Adam Steele is back for another guest post. You can view all of Adam’s posts here. As always, we thank him for contributing.
Previously, I introduced my new metric — Adjusted Points Per Drive — for measuring team offense. I thought it would be fun to apply the same methodology to quarterbacks, which I what I’m doing today. I highly encourage you to go back and read the previous post if you haven’t already, because I don’t want to clutter today’s post by repeating all of the calculation details.
Unfortunately, I don’t have drive stats for individual games, so there’s going to be some approximation here. To calculate a quarterback’s career Adjusted Points Per Drive (AjPPD), I simply take his team’s AjPPD from each of his playing seasons and weight those seasons by games started. This will give us a measure of a quarterback’s scoring efficiency, but it doesn’t account for volume or longevity. That’s where Adjusted Offensive Points (AjPts) comes in handy.
I assign each QB a portion of his teams’ Adjusted Points, then compare that to league average to calculate Points Over Average (POA). The formula for calculating a given season’s POA = (Tm AjPts – 315) * (GS / 16). The 315 figure is derived from multiplying my normalized baselines of 1.75 AjPPD by 180 drives per year, meaning the average team scores 315 Adjusted Points per season.
I’ll use Ben Roethlisberger’s 2015 season as an example: Pittsburgh scored 400 Adjusted Points and Ben started 11 games, so his 2015 campaign is worth (400 – 315) * (11 / 16) = 30 POA. Do this for every season and we have Career POA, which is the primary metric I’ll be using here. However, some people prefer to rank quarterbacks based on their peak years rather than their entire career, so I added the “Peak” column which is the sum of each quarterback’s three best POA seasons.
This study includes all QB’s who started their first game in 1997 or later, and made at least 40 starts between 1997 and 2015 (partial numbers from 2016 are not included). These criteria leaves us with 56 quarterbacks. Before we dig into the results, it’s worth noting that the correlation between Career POA and ANY/A+ is a healthy 0.92. We all know that the NFL is a passing league, but drive efficiency is even more dominated by the passing game than I thought. According to r2, 85% of the variance in Adjusted Points Per Drive is explained by a basic measure of passing efficiency. That doesn’t leave much room for the running game to have an impact. In fact, I’ll go as far to say that rushing efficiency has no appreciable impact on scoring for the majority of teams. That’s not to say running the ball is useless; offenses must run occasionally to keep the defense honest, and running comes in handy for converting short yardage and bleeding the clock. But, to quote Ron Jaworski, “Points come out of the passing game!”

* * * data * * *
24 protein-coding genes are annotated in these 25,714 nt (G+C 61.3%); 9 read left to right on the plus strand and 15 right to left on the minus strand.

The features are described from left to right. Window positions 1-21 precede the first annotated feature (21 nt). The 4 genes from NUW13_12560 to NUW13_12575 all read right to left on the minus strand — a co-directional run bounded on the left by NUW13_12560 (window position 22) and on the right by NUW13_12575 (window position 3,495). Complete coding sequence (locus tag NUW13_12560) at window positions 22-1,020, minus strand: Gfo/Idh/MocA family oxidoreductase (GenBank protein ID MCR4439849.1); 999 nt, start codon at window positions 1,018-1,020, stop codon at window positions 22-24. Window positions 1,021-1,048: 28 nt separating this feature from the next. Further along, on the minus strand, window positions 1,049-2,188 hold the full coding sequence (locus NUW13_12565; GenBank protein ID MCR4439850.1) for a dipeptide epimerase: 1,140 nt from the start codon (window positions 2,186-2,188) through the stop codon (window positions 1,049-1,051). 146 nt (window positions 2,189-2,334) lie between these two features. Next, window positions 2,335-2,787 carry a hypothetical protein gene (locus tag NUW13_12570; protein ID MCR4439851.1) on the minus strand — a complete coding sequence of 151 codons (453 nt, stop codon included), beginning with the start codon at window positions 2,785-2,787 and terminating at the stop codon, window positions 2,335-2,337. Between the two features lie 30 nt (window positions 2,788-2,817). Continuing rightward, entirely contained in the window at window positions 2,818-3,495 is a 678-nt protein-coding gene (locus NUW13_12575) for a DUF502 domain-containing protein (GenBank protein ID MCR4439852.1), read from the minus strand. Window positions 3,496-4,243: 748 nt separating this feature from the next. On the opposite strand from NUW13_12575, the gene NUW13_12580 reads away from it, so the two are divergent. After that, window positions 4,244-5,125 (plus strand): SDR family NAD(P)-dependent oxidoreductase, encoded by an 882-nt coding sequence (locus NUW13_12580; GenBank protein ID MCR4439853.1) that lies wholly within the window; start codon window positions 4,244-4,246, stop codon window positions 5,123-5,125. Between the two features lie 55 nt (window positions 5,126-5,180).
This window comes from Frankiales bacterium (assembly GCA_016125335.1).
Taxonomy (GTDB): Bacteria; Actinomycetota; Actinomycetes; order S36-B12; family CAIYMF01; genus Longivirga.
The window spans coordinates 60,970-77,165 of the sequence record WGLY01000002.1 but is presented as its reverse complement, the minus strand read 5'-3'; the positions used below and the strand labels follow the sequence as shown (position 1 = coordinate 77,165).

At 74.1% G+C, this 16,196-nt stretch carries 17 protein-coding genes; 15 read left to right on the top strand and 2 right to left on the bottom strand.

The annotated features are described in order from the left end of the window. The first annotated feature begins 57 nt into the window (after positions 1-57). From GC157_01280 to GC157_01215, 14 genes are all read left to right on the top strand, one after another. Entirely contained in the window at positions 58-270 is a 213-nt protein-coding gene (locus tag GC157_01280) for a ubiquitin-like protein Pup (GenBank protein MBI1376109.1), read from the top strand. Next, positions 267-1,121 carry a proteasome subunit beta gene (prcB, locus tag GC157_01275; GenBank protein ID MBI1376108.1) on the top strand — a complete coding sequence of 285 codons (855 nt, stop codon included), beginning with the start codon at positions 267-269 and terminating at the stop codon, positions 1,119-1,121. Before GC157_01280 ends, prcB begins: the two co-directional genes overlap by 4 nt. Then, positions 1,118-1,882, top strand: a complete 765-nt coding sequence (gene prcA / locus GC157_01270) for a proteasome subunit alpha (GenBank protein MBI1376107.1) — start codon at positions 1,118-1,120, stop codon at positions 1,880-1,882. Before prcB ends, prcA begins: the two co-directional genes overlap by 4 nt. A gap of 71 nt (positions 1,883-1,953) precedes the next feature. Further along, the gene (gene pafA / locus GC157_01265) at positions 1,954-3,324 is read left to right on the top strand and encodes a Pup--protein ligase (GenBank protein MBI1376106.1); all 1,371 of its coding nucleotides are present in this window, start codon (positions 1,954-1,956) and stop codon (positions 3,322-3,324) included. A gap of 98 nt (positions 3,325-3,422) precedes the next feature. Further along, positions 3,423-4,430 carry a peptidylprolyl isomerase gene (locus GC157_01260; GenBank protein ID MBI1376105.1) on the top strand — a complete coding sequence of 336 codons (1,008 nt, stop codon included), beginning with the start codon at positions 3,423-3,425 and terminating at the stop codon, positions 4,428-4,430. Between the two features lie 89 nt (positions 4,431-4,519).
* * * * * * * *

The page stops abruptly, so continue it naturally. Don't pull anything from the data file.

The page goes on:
Time for the rankings…
There’s not much left to say about Peyton Manning’s greatness that hasn’t already been said, so I’ll just give you one amazing stat: Manning’s offenses have scored more points above average than the offenses of Tom Brady and Aaron Rodgers combined. The top five rounds out with Brees, Brady, still-criminally-underrated Philip Rivers, and…Trent Green? It’s safe to say that Green was a good QB, very good if we’re being generous, but he was never truly great. Green’s offenses were the exception to the rule; with Priest Holmes, Tony Gonzalez, and the most dominant offensive line of the 21st century, those Chiefs teams used the running game as their primary weapon, with Green’s passing providing a strong compliment. This is the squad that scored eight (!) rushing TD’s in a single game during their 2004 demolition of the Falcons. Speaking of rushing, the offenses of Cam Newton and Michael Vick significantly outperform what we’d expect from their ANY/A+, in large part due to the historical running prowess provided by these two unique players. The other notable overachiever is Eli Manning, which jives with the common sentiment that he plays better than his stats would indicate.
The most surprising result of this exercise is the lack of surprises. Most of the QB’s spent their career leading offenses that produce points in lockstep with their passing efficiency, so there doesn’t appear to be any secret sauce in scoring points that isn’t accounted for with basic passing stats. Frankly, this is a welcome result for us analytical types, as it validates the robustness of the passing metrics we like to employ in our studies.
What stands out to you? Is there anything else you’d like to see me do with this data?